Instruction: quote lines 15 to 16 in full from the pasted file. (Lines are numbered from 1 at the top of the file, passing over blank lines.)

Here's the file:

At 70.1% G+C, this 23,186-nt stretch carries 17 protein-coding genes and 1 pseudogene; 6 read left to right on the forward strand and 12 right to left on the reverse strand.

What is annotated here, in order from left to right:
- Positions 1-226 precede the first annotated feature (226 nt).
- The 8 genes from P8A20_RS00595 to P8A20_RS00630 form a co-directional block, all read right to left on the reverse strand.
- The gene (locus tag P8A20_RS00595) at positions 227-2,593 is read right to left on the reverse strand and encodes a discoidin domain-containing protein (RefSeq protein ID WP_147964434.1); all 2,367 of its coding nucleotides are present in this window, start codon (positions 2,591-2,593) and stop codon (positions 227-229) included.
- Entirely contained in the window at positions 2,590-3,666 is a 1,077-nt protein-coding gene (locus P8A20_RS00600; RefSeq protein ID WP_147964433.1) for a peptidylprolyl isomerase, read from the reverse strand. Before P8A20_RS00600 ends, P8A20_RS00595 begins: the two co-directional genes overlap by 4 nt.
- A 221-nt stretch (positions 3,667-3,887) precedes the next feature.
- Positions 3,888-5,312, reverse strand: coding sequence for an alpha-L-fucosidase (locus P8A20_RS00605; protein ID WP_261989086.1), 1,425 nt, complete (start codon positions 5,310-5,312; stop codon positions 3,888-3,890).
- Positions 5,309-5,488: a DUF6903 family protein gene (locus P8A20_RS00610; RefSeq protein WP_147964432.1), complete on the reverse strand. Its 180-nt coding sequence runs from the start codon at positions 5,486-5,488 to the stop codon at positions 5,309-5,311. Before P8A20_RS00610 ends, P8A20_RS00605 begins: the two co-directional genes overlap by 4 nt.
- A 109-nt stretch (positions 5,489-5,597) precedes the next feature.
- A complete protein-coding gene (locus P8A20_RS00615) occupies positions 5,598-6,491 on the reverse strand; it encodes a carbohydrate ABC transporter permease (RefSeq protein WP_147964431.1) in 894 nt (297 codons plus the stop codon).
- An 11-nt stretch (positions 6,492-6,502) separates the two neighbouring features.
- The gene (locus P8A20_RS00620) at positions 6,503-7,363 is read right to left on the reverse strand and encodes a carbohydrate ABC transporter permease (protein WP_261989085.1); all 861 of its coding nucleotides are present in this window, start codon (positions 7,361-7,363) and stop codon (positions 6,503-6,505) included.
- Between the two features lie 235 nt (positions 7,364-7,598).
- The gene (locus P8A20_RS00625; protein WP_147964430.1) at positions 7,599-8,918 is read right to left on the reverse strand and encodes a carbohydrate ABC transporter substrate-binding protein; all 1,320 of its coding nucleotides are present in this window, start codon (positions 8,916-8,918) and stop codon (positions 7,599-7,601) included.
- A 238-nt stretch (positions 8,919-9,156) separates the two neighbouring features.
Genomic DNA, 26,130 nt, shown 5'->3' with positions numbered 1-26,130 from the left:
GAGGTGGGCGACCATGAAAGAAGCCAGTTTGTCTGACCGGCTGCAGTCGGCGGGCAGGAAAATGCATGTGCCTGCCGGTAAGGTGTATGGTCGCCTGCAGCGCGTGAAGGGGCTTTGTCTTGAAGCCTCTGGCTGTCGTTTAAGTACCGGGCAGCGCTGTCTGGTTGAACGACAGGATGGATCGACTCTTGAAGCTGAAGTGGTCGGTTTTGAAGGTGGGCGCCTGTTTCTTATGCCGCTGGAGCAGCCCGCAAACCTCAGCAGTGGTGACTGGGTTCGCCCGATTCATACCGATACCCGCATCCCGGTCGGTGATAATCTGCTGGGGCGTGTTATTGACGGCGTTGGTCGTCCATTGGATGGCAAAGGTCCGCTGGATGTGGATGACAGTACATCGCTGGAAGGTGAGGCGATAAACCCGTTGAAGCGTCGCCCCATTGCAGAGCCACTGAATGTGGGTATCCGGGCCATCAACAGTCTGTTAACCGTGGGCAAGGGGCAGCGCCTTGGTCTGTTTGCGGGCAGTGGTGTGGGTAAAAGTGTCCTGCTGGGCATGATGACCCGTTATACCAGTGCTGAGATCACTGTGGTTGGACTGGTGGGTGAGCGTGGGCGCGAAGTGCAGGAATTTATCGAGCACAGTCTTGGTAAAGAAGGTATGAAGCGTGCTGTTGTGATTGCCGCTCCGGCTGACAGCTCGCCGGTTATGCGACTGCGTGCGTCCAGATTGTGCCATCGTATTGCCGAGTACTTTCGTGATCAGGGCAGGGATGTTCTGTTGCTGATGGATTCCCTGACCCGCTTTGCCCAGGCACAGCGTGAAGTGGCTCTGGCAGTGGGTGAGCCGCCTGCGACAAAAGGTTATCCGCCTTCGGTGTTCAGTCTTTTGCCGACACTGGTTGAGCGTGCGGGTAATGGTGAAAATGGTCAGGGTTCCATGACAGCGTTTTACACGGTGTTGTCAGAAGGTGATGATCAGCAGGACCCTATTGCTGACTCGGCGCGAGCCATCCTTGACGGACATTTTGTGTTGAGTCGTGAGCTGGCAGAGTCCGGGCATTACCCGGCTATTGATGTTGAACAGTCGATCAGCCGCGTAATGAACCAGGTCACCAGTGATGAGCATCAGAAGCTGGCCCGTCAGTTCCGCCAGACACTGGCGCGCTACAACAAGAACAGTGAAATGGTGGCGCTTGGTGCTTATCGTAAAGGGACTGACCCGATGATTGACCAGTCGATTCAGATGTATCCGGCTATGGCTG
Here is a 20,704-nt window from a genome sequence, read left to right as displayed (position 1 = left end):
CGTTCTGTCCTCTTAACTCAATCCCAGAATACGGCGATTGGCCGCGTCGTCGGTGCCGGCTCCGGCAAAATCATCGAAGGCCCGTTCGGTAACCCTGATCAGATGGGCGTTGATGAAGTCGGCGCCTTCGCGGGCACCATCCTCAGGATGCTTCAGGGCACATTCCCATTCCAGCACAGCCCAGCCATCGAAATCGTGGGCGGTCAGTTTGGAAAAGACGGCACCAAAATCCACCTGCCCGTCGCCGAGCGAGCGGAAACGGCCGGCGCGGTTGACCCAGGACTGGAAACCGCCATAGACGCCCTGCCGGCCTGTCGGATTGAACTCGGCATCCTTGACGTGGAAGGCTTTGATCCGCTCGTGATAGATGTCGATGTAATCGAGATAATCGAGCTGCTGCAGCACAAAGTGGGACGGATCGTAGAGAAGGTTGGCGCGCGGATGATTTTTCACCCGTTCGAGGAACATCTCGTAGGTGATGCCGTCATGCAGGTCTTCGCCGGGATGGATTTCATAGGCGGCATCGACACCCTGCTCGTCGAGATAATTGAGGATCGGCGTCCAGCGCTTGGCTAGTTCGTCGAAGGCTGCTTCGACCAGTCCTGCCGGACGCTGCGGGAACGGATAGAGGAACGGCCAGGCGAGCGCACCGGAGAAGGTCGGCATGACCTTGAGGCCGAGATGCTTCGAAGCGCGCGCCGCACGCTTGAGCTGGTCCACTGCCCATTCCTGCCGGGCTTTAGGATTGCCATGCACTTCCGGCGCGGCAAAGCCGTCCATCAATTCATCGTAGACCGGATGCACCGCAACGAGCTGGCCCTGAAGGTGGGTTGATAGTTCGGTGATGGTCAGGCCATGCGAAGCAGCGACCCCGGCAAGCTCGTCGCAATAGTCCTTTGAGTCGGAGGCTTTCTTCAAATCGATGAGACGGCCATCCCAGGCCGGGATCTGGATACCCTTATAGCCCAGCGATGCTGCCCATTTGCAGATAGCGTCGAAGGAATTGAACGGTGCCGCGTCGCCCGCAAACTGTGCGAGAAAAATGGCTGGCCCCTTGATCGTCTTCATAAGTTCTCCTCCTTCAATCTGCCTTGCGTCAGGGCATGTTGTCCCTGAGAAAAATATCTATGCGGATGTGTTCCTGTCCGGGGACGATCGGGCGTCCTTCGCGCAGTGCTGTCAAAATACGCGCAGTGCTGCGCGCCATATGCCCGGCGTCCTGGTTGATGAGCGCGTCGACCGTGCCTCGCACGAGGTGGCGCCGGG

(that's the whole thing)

- The gene (locus P8A20_RS00625; protein WP_147964430.1) at positions 7,599-8,918 is read right to left on the reverse strand and encodes a carbohydrate ABC transporter substrate-binding protein; all 1,320 of its coding nucleotides are present in this window, start codon (positions 8,916-8,918) and stop codon (positions 7,599-7,601) included.
- A 238-nt stretch (positions 8,919-9,156) separates the two neighbouring features.